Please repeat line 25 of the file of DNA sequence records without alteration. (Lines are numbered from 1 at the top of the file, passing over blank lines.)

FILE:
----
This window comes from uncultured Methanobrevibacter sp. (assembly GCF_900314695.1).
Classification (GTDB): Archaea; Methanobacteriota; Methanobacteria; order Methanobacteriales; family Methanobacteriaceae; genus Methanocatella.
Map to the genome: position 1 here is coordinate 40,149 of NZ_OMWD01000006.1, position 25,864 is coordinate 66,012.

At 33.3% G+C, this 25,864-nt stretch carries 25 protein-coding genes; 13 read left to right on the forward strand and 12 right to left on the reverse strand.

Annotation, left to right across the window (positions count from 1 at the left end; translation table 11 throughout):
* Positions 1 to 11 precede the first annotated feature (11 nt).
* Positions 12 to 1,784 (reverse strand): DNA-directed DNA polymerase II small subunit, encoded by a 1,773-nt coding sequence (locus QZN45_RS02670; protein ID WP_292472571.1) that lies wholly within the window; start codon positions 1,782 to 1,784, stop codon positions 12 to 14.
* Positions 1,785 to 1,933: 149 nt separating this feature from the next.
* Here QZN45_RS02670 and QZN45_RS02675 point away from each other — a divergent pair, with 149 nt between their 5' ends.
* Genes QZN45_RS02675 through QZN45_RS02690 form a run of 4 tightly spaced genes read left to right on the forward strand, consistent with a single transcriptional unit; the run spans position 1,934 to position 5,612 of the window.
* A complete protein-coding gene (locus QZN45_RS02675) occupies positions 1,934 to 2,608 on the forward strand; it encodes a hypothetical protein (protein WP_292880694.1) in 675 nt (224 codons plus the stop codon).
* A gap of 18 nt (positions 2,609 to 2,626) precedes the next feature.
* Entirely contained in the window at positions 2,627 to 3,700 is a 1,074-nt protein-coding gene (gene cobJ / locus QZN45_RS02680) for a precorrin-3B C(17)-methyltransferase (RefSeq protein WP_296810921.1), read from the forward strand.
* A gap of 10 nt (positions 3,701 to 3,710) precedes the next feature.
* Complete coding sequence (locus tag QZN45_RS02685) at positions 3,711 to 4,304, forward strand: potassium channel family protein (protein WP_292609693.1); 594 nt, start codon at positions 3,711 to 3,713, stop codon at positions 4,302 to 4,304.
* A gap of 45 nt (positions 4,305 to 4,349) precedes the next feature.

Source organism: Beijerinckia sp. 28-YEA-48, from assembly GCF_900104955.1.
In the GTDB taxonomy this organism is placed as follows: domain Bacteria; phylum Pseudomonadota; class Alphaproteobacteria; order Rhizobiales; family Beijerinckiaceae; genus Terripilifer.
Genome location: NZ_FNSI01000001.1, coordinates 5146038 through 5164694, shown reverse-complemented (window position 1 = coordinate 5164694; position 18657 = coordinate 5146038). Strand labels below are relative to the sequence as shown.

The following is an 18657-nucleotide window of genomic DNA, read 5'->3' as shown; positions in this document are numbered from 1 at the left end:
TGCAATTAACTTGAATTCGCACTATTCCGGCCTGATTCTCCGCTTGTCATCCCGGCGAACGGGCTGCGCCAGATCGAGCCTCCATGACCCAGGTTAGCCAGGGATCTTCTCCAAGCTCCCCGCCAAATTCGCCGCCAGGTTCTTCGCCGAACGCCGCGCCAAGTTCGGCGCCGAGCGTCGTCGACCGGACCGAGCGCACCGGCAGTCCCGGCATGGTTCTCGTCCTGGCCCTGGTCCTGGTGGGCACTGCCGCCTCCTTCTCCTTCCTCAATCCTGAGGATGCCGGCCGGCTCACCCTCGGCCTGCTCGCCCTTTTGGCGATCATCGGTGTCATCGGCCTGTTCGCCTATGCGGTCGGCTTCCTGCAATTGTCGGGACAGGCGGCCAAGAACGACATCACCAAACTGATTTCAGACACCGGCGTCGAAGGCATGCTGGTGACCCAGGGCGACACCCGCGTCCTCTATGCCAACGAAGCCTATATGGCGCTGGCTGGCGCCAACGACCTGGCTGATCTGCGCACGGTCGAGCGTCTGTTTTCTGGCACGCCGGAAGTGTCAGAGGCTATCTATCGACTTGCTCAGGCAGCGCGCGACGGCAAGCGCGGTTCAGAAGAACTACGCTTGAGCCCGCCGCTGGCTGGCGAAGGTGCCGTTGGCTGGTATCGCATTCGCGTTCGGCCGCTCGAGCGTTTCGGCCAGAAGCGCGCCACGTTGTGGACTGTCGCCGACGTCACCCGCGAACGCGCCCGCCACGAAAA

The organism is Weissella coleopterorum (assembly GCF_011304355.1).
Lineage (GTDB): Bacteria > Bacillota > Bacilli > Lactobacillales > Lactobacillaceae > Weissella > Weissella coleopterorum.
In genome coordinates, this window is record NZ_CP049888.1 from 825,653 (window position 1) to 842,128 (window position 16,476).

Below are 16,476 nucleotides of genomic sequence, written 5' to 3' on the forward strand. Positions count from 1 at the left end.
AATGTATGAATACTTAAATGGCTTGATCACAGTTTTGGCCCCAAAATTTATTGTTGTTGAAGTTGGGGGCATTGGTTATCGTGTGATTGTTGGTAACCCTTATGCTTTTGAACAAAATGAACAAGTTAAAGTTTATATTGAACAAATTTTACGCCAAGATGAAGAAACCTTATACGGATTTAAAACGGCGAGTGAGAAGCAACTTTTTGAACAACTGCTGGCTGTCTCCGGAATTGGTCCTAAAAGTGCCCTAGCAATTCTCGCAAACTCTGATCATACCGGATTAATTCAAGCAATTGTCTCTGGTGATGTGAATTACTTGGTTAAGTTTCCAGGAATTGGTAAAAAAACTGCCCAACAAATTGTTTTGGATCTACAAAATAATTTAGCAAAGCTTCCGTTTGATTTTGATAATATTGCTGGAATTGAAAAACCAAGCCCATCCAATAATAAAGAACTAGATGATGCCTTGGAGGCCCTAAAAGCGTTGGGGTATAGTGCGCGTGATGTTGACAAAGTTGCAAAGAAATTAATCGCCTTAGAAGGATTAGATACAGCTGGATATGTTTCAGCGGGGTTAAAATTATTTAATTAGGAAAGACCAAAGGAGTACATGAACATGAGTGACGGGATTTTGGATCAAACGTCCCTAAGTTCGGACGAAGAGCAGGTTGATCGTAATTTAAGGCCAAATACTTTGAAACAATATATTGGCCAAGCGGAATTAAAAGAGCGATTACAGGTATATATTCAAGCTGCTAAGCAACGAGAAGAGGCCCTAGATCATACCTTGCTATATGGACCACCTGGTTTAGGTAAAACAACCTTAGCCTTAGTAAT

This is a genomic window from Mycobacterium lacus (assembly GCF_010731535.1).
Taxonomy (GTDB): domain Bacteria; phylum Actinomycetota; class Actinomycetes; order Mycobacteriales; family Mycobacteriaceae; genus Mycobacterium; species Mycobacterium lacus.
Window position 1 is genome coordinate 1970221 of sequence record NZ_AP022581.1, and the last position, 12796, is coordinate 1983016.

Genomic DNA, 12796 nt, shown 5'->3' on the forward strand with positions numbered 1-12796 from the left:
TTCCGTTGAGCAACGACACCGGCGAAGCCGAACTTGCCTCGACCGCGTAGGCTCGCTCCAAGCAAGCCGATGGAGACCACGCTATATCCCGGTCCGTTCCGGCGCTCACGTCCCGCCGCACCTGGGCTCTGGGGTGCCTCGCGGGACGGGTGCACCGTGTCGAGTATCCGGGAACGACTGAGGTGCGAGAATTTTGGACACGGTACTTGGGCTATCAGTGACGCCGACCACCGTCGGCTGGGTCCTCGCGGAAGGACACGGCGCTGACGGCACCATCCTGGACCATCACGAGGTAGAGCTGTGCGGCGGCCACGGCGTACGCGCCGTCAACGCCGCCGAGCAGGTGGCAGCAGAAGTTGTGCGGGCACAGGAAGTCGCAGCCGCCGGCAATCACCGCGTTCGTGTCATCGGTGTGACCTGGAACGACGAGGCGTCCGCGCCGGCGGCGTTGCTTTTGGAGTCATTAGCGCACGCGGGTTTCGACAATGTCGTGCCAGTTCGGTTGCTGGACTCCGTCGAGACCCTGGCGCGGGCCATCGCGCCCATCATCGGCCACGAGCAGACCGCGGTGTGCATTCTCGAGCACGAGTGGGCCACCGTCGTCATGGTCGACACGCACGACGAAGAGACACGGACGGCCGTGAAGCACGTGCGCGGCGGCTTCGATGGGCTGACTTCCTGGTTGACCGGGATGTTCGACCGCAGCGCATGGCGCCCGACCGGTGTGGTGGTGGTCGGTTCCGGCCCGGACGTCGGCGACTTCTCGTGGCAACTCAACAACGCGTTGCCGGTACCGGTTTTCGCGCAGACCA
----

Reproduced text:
Below are 16,476 nucleotides of genomic sequence, written 5' to 3' on the forward strand. Positions count from 1 at the left end.